A bioregion, as Michael Vincent McGinnis defines it, “represents the intersection of vernacular culture, place- based behavior, and community” (3). We do not think of community as an existing social relation, but as a call or appeal to a collective praxis.
Community based art then can be approached as a projective enterprise, rather than a descriptive enterprise, wherein a provisional community can be produced within the specific context instigated, either by an artist or a cultural institution (Kwon 159).
We are, in essence, instigating this provisional community in order to gather locally generated perceptions of aesthetic value in a way that bypasses the usual methods of community consultation. Rarely do people living in a place get to express feelings about what they love and dislike about their home in a joyful, curious, and visceral exercise of discovery.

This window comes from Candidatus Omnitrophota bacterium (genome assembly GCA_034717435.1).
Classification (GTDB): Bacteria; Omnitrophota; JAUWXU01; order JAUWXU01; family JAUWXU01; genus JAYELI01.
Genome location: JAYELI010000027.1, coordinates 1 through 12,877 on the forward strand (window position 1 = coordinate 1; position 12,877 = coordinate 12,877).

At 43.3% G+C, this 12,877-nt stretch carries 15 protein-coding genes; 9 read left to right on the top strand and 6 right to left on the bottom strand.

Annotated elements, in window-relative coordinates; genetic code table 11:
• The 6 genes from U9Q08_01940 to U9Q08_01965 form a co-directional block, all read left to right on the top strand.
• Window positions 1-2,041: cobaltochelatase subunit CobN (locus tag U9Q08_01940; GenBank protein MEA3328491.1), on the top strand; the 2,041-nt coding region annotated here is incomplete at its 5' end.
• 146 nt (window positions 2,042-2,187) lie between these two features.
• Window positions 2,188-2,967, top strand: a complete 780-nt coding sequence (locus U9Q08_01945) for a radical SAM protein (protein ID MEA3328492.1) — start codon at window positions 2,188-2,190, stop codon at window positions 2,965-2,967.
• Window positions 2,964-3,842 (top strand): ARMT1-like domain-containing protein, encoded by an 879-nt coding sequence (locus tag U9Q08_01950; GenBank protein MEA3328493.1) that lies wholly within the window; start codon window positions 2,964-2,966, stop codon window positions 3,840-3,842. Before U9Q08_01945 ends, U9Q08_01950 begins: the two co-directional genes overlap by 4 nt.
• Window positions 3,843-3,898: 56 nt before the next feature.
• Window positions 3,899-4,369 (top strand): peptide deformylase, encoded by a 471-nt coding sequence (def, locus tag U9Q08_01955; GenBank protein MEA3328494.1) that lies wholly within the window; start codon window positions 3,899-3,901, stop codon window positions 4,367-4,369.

Our methods for the series of artist-run interactive installations are what Grant Kester calls “dialogic” or conversational works of art that emphasize process rather than product, relationship rather than authorship. In different Okanagan communities, we provide a series of kits and optional activity prompts for community groups and individuals to use. These optional prompts are designed to trigger sensorial and intuitive responses to place, rather than cerebral ones. Because community encompasses human as well as more-than-human inhabitants, we encourage activities that promote interface with natural as well as manufactured surroundings. One kit, for example, suggests the participant create a smelling installation using mason jars, other prompts incorporate walking, soundscapes, recipes, collecting and observing. From the many submissions, an interactive gallery is assembled where community members can share and discuss or dispute their responses. One local artist in each community coordinates local events, works with community groups, and invites specific cohorts and demographics.